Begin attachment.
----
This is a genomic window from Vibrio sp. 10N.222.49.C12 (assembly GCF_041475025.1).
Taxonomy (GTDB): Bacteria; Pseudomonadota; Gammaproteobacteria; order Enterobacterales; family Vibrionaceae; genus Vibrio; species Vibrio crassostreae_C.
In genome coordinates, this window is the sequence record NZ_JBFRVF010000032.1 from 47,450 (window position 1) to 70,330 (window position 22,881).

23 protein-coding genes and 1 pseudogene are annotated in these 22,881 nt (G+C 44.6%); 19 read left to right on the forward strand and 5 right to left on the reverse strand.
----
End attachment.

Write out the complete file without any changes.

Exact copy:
This is a genomic window from Vibrio sp. 10N.222.49.C12 (assembly GCF_041475025.1).
Taxonomy (GTDB): Bacteria; Pseudomonadota; Gammaproteobacteria; order Enterobacterales; family Vibrionaceae; genus Vibrio; species Vibrio crassostreae_C.
In genome coordinates, this window is the sequence record NZ_JBFRVF010000032.1 from 47,450 (window position 1) to 70,330 (window position 22,881).

23 protein-coding genes and 1 pseudogene are annotated in these 22,881 nt (G+C 44.6%); 19 read left to right on the forward strand and 5 right to left on the reverse strand.